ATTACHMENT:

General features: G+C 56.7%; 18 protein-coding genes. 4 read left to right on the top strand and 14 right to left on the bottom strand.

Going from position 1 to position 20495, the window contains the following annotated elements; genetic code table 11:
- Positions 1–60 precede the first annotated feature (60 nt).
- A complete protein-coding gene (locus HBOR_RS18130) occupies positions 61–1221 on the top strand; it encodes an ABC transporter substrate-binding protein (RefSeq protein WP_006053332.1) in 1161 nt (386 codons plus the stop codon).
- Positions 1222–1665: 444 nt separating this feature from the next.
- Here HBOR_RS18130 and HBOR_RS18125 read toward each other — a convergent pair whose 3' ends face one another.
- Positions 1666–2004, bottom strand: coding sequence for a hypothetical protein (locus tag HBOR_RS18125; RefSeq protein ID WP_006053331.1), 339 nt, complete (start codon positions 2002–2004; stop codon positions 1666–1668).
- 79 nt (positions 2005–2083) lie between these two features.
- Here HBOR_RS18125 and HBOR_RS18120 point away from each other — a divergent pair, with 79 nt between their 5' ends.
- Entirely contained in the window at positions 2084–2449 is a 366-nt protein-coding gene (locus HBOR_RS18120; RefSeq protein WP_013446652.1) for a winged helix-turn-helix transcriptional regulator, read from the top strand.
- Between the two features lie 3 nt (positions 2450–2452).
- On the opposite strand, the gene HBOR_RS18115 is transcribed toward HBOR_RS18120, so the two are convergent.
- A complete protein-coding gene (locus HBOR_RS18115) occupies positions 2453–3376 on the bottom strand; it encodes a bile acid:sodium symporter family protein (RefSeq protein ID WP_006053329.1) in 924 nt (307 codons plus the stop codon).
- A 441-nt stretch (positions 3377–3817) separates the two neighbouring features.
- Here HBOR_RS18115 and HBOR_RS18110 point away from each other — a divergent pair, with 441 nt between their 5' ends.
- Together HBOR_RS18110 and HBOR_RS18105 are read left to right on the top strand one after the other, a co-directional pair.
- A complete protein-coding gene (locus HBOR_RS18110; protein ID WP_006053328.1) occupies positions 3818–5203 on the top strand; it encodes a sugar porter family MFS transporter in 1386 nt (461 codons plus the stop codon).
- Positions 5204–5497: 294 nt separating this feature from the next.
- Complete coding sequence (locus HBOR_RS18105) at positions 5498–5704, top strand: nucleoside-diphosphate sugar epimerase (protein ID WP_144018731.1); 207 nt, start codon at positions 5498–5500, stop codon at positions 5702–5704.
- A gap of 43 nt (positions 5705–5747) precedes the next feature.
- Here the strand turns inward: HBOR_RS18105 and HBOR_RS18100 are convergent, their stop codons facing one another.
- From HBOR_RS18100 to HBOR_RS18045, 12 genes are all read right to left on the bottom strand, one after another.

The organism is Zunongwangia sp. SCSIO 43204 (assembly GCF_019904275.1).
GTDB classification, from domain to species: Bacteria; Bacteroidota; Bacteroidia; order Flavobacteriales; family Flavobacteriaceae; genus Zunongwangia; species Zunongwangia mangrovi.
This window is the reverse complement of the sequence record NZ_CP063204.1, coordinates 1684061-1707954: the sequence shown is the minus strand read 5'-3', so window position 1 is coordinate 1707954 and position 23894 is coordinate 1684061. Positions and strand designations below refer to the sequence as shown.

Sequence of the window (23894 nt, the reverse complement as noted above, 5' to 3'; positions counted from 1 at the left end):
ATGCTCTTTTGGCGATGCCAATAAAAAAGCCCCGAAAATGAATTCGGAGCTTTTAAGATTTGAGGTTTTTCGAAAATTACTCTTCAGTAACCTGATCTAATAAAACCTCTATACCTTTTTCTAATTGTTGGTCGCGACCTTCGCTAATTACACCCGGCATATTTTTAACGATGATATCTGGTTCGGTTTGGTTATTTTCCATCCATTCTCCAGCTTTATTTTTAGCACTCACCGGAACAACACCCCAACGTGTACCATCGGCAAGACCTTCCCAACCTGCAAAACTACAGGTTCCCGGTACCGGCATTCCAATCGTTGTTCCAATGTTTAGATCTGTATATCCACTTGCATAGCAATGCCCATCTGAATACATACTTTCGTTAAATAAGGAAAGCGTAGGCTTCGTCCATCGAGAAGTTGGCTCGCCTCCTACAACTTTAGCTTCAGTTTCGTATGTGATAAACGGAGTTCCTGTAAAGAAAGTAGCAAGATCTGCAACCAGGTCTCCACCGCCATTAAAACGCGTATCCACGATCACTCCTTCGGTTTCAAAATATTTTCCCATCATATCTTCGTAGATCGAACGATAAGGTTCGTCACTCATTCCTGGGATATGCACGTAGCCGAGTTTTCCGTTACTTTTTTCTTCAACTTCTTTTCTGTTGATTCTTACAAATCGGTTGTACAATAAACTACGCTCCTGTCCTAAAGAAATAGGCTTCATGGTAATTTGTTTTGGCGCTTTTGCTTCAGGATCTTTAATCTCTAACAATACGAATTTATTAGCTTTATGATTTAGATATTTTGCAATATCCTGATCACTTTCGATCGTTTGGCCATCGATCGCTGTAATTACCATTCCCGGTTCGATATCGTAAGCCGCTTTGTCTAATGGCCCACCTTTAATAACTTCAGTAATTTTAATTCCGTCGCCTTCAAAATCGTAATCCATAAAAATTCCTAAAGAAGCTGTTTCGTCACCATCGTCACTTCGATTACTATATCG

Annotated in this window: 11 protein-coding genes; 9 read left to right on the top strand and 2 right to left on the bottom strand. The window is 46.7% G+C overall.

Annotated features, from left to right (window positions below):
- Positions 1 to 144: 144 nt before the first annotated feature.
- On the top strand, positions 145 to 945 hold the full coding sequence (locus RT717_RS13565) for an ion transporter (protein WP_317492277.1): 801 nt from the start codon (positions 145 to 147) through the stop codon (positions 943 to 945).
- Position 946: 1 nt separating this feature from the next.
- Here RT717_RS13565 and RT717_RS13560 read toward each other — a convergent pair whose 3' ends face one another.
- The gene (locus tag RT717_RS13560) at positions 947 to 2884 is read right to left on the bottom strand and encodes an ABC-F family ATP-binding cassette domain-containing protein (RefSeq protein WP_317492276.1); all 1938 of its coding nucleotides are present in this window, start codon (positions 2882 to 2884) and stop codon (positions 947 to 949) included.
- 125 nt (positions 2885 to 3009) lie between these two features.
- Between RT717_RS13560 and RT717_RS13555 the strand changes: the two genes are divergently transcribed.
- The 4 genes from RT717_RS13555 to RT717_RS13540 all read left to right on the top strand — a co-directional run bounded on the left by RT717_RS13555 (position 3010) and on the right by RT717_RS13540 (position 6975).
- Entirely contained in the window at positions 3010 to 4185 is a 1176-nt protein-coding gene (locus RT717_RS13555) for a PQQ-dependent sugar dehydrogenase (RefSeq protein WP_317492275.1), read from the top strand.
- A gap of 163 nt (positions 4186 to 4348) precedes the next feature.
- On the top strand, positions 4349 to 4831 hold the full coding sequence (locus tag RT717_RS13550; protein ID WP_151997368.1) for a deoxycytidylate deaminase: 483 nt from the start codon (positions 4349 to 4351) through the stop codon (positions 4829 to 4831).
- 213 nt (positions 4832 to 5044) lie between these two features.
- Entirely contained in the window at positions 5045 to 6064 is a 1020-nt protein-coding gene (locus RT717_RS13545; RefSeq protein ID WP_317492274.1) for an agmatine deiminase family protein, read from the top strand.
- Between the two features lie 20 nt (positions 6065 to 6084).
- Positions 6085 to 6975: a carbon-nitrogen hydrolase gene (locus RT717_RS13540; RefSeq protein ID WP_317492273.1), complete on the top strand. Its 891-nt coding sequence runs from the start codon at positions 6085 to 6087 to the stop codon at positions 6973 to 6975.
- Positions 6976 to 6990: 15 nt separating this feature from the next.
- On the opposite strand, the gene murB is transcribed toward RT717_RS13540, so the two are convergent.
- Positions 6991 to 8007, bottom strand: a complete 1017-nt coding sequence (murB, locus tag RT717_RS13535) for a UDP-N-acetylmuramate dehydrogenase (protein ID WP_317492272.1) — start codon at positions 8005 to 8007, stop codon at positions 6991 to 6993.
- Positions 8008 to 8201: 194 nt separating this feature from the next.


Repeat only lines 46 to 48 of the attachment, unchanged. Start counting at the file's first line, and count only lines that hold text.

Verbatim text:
- On the opposite strand, the gene murB is transcribed toward RT717_RS13540, so the two are convergent.
- Positions 6991 to 8007, bottom strand: a complete 1017-nt coding sequence (murB, locus tag RT717_RS13535) for a UDP-N-acetylmuramate dehydrogenase (protein ID WP_317492272.1) — start codon at positions 8005 to 8007, stop codon at positions 6991 to 6993.
- Positions 8008 to 8201: 194 nt separating this feature from the next.